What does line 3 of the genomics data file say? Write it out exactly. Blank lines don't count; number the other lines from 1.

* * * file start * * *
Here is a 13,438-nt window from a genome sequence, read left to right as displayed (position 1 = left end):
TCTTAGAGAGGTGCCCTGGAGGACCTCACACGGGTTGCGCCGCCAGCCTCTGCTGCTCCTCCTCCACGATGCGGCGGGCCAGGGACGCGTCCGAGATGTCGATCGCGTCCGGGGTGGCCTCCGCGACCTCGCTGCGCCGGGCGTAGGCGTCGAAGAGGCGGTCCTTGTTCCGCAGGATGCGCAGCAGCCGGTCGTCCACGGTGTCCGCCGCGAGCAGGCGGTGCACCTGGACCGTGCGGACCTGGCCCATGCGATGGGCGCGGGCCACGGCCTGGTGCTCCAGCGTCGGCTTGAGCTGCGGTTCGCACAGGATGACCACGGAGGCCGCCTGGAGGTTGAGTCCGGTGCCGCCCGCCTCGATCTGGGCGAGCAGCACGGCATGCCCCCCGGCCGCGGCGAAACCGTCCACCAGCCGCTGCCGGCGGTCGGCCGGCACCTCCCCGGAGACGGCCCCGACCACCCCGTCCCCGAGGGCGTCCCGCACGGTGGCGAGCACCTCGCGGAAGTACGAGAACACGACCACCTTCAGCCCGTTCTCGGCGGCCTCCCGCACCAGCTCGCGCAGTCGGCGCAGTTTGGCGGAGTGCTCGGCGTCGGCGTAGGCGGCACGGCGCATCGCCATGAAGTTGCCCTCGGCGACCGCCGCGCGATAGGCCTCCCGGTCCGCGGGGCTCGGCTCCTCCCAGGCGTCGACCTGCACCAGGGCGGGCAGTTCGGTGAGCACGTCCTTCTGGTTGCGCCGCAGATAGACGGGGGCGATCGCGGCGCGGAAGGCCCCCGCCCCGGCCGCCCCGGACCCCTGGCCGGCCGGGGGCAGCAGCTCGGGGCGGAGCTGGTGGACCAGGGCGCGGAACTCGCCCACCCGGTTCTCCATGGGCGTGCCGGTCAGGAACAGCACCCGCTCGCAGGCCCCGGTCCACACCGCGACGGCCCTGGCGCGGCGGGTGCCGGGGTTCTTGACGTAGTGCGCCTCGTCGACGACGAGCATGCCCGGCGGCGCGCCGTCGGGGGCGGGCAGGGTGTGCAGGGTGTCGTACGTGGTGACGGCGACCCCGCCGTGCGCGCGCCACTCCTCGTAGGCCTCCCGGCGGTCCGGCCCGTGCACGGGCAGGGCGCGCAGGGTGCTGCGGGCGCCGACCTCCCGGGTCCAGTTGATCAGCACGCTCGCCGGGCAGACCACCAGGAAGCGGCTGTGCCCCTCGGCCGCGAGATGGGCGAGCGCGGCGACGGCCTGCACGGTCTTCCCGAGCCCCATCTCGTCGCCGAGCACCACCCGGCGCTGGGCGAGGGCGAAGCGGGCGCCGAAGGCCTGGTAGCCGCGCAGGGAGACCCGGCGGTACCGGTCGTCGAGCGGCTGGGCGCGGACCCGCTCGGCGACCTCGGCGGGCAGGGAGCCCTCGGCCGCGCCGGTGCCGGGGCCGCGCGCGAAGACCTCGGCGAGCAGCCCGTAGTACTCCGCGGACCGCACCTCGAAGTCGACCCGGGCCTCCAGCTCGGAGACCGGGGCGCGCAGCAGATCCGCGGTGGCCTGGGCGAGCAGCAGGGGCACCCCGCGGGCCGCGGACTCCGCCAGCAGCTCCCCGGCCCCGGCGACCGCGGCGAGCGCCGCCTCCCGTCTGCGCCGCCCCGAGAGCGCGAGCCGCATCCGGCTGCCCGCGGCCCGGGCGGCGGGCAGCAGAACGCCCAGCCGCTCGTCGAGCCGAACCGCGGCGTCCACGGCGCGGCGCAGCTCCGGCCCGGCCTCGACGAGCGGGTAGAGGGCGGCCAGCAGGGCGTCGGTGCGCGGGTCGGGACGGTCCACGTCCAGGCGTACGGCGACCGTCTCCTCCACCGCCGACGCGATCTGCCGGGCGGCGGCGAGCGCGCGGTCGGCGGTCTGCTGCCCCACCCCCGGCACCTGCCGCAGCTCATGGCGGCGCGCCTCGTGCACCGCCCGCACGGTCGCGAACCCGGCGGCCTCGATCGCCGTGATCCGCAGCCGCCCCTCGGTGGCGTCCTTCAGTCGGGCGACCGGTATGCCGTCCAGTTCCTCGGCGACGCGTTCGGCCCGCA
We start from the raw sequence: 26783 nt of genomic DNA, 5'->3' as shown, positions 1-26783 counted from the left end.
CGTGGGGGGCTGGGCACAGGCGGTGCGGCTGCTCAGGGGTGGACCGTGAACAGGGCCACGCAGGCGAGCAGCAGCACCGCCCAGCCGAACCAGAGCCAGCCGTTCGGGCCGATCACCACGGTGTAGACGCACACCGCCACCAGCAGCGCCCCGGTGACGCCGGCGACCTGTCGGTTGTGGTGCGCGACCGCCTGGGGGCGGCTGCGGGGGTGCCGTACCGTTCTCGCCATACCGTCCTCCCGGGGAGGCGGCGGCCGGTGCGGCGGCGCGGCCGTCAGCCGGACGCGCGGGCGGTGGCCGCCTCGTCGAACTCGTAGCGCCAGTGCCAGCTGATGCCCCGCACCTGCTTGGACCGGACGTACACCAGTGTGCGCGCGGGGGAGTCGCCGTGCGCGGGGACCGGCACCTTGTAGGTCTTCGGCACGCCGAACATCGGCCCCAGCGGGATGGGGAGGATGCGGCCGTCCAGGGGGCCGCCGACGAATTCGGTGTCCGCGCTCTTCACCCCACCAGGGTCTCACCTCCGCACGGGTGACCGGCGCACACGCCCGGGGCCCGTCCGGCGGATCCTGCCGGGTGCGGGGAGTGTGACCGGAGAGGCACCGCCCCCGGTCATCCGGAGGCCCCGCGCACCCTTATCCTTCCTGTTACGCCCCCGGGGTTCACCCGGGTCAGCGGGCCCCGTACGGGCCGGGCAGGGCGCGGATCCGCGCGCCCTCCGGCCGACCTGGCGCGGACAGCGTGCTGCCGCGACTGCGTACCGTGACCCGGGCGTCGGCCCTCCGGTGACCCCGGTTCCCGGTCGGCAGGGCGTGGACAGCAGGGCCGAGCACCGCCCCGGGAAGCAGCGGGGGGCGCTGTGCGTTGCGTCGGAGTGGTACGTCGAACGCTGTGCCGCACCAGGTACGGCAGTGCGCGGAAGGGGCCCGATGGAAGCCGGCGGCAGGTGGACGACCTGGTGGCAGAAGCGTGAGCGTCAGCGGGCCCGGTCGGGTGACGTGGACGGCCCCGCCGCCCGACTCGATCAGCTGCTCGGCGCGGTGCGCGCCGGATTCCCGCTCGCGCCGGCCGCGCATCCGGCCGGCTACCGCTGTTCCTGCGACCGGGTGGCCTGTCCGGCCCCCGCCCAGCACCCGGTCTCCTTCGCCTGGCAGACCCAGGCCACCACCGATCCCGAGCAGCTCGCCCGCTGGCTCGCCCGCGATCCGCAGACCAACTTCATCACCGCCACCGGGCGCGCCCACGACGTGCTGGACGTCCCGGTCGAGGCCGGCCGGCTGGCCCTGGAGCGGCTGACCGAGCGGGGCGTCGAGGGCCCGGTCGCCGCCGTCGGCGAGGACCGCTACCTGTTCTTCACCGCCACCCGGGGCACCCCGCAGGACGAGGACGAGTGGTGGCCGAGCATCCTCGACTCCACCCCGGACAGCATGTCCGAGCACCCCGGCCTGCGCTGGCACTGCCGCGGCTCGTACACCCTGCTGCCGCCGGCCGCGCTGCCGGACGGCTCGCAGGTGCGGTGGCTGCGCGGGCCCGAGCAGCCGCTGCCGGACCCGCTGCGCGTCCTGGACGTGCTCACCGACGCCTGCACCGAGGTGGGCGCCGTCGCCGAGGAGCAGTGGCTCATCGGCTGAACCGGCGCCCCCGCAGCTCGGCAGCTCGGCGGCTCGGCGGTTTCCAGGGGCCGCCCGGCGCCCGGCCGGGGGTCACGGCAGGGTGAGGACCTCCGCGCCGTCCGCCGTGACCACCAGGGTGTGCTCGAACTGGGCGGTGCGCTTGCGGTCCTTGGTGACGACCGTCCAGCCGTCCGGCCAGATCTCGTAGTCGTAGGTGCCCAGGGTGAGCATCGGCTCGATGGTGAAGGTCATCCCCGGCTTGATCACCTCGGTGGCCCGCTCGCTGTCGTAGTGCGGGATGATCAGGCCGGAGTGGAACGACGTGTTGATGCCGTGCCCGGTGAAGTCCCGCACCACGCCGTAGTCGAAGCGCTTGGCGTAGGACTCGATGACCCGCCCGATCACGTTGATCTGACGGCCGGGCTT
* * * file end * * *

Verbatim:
We start from the raw sequence: 26783 nt of genomic DNA, 5'->3' as shown, positions 1-26783 counted from the left end.